Nest, one of the UK’s largest workplace pension schemes with 10m members, is planning an aggressive push into private markets which could “comfortably” exceed a fifth of its entire £13bn investment portfolio.
Nest has about 9 per cent in private markets, including 6 per cent in private credit, with the remainder in direct commercial real estate.
By the first quarter of next year, it aims to raise its private market holdings to about 15 per cent by expanding its equity stakes in infrastructure.
“We believe Nest can comfortably accommodate 20 per cent or more in private/illiquid investments, from a liquidity risk perspective,” said Stephen O’Neill, Nest’s head of private markets. “We see value in these assets for our members.”
Nest’s ramping up of its illiquid holdings comes as private-sector pension funds in the UK face growing political pressure to direct more of their cash to infrastructure investment, such as roads and bridges.
Last year, the Treasury said there was a “huge” opportunity for pension funds to support the UK’s infrastructure investment ambitions. At the same time, the government made changes to make it easier for pension funds to invest in a wider range of typically more expensive illiquid assets, including loosening a fee cap on workplace pension charges.
Nest is a not for profit servicing private-sector employers and workers that is also supported by a £780m taxpayer-backed loan.
Mr O’Neill added that as the cost of investing comes down, and its asset base rises, the scheme may look to allocate more to illiquid assets, including private equity.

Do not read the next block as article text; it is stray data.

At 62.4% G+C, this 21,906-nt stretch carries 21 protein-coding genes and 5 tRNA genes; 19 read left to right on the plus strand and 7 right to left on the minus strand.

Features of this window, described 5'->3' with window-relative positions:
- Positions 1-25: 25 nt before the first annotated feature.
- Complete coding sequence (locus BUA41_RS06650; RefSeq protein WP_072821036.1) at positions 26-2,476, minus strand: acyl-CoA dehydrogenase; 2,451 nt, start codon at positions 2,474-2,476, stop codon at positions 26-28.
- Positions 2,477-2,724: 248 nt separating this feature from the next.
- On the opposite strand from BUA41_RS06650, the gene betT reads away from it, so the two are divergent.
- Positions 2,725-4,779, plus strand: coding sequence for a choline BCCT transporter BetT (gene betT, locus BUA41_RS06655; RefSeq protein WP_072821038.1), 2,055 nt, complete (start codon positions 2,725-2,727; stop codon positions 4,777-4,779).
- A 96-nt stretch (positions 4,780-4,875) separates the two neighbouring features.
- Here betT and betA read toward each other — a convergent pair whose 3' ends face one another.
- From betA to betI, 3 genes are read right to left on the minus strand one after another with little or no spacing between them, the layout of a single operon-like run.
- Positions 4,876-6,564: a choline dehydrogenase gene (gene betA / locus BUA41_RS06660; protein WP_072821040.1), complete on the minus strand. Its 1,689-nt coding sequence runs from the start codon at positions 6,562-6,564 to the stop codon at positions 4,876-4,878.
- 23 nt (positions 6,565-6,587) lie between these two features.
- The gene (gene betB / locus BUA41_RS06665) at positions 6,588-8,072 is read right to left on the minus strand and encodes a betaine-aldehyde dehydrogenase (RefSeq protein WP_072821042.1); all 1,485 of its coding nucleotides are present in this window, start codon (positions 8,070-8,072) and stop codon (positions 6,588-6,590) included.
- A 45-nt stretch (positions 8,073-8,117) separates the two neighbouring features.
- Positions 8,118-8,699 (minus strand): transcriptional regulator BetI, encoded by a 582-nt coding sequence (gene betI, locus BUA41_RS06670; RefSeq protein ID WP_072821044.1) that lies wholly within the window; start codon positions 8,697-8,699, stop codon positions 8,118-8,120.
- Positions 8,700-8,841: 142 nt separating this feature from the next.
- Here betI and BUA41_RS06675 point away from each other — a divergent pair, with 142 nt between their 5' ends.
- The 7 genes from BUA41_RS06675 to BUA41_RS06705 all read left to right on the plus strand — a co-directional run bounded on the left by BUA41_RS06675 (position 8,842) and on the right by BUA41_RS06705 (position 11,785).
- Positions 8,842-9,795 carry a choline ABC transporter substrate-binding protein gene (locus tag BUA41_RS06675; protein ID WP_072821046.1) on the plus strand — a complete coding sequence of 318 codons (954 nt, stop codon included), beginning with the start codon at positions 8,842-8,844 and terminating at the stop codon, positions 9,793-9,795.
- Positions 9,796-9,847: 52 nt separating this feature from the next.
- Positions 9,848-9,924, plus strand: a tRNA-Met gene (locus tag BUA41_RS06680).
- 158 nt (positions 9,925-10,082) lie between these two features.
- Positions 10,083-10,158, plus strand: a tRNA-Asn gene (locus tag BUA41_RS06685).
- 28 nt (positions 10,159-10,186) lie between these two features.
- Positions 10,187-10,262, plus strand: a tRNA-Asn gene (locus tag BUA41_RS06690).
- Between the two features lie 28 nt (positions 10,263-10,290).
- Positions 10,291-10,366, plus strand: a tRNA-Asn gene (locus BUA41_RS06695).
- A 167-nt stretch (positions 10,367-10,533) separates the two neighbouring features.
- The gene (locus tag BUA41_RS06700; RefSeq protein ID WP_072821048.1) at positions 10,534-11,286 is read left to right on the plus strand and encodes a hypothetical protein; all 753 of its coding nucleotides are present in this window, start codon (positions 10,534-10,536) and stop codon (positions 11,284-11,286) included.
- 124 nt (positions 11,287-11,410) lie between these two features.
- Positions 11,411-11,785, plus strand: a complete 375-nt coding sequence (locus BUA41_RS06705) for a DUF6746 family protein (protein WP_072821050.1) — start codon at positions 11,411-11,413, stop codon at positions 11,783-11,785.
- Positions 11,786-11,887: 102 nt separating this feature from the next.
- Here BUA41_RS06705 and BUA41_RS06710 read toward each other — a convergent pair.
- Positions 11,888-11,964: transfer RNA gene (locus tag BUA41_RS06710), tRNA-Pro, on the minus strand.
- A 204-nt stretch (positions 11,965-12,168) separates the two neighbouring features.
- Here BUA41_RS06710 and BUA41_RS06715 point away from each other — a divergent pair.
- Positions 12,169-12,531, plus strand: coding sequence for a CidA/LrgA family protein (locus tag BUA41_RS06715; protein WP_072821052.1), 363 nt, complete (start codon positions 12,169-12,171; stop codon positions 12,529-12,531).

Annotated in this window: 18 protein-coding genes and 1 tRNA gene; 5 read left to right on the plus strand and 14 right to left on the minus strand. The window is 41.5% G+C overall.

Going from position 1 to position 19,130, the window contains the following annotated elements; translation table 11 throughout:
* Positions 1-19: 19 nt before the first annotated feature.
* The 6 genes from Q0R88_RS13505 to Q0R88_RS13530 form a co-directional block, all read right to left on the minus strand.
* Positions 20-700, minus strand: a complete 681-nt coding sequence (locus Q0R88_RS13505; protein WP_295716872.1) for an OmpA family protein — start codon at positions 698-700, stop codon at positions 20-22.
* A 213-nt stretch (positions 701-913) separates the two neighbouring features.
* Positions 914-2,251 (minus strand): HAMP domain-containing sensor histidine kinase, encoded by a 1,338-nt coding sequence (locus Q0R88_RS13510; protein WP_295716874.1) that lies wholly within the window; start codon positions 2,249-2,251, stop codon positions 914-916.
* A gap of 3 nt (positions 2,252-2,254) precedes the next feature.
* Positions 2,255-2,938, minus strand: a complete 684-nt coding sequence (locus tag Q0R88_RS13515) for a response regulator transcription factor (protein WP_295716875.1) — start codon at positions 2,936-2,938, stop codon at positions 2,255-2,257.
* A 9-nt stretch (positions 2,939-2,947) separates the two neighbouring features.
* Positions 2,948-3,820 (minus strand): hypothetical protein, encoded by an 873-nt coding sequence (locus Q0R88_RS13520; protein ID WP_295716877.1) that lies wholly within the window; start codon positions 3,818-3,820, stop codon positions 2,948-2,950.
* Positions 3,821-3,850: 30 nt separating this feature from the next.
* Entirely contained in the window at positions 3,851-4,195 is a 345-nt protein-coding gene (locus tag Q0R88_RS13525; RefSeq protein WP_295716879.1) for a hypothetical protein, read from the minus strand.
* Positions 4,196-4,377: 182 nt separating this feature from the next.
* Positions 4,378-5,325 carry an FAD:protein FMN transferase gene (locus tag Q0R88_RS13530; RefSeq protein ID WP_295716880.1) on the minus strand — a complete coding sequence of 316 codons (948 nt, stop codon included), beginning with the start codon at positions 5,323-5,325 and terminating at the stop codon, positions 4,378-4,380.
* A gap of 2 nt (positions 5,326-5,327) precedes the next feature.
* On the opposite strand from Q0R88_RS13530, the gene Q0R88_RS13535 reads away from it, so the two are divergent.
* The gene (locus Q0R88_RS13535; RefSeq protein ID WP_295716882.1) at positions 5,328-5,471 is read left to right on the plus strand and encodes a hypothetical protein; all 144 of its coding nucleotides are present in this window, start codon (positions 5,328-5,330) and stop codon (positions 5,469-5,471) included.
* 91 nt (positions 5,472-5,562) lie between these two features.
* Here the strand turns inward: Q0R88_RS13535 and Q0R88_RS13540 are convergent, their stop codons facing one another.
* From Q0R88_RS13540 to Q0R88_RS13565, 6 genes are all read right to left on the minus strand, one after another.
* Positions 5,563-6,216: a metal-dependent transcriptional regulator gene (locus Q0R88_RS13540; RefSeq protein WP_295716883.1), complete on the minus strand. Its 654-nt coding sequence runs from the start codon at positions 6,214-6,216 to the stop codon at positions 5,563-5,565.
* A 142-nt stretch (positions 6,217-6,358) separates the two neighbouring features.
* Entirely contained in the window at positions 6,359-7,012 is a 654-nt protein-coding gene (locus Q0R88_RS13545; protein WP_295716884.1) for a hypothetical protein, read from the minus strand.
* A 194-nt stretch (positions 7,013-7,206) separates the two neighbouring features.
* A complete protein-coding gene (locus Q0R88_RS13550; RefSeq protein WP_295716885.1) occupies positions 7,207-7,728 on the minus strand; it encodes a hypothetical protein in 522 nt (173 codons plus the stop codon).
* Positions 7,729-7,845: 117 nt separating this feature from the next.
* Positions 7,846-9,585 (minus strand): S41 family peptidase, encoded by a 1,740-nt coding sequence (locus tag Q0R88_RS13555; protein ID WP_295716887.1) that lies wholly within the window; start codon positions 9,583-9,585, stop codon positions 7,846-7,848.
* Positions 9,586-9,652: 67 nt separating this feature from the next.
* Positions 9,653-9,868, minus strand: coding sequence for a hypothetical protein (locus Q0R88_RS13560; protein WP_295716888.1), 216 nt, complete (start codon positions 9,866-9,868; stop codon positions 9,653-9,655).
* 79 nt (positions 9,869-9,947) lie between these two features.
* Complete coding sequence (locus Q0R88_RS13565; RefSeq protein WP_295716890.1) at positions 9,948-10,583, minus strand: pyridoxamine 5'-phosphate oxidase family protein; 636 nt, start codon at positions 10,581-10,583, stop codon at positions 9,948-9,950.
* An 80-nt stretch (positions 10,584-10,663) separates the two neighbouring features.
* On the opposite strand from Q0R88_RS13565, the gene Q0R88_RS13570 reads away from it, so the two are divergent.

“However, we have to balance the attractive risk/return profile of these investments against their being more expensive in terms of fees,” said Mr O’Neill.
“Nest, like most UK defined contribution schemes, operates under a very tight fee budget.”
UK defined contribution pension schemes on average hold 4.3 per cent of their portfolios in illiquid and/or alternative assets, according to a 2019 analysis by the Pensions Policy Institute.
Nest said the government had not asked it to invest in UK infrastructure, adding its investment strategy was “completely independent”.
Nest — formed by the government in 2010 with a mandate to take on employers who may have been rejected by other providers — has about £100m of UK infrastructure assets including commercial real estate, warehouses and social housing.
Amin Rajan, chief executive of Create-Research, a fund management consultancy, said Nest’s ambitions for private market may look aggressive compared with other DC schemes, but its plans suited the liability profile of its younger membership.
“There is quite a lot of interest in infrastructure and real estate and other long-term investments because these investments generate a regular cash flow, provide inflation protection and offer safety characteristics such as guarantees and back stops,” said Mr Amin.
However, Mr Amin cautioned that while private equity and infrastructure may yield higher returns over time this did not mean the investments “were safe”.